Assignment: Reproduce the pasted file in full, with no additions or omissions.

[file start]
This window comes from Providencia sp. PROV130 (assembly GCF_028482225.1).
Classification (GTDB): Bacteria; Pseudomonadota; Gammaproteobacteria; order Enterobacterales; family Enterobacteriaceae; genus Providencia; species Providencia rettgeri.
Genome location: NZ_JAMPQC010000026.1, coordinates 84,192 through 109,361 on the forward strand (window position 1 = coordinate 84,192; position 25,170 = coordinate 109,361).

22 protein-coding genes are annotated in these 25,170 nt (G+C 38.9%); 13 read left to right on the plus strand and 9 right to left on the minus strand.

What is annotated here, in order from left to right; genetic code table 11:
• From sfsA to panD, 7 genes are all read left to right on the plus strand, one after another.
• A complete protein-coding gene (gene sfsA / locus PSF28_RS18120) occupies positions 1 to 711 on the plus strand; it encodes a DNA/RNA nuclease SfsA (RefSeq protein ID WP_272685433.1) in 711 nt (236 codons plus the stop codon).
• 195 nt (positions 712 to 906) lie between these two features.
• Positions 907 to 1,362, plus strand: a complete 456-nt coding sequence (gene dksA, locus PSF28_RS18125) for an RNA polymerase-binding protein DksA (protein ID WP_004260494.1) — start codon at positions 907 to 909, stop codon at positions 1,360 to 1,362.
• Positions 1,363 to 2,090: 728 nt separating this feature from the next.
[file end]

This window comes from Providencia sp. PROV130 (assembly GCF_028482225.1).
Classification (GTDB): Bacteria; Pseudomonadota; Gammaproteobacteria; order Enterobacterales; family Enterobacteriaceae; genus Providencia; species Providencia rettgeri.
Genome location: NZ_JAMPQC010000026.1, coordinates 84,192 through 109,361 on the forward strand (window position 1 = coordinate 84,192; position 25,170 = coordinate 109,361).

22 protein-coding genes are annotated in these 25,170 nt (G+C 38.9%); 13 read left to right on the plus strand and 9 right to left on the minus strand.

What is annotated here, in order from left to right; genetic code table 11:
• From sfsA to panD, 7 genes are all read left to right on the plus strand, one after another.
• A complete protein-coding gene (gene sfsA / locus PSF28_RS18120) occupies positions 1 to 711 on the plus strand; it encodes a DNA/RNA nuclease SfsA (RefSeq protein ID WP_272685433.1) in 711 nt (236 codons plus the stop codon).
• 195 nt (positions 712 to 906) lie between these two features.
• Positions 907 to 1,362, plus strand: a complete 456-nt coding sequence (gene dksA, locus PSF28_RS18125) for an RNA polymerase-binding protein DksA (protein ID WP_004260494.1) — start codon at positions 907 to 909, stop codon at positions 1,360 to 1,362.
• Positions 1,363 to 2,090: 728 nt separating this feature from the next.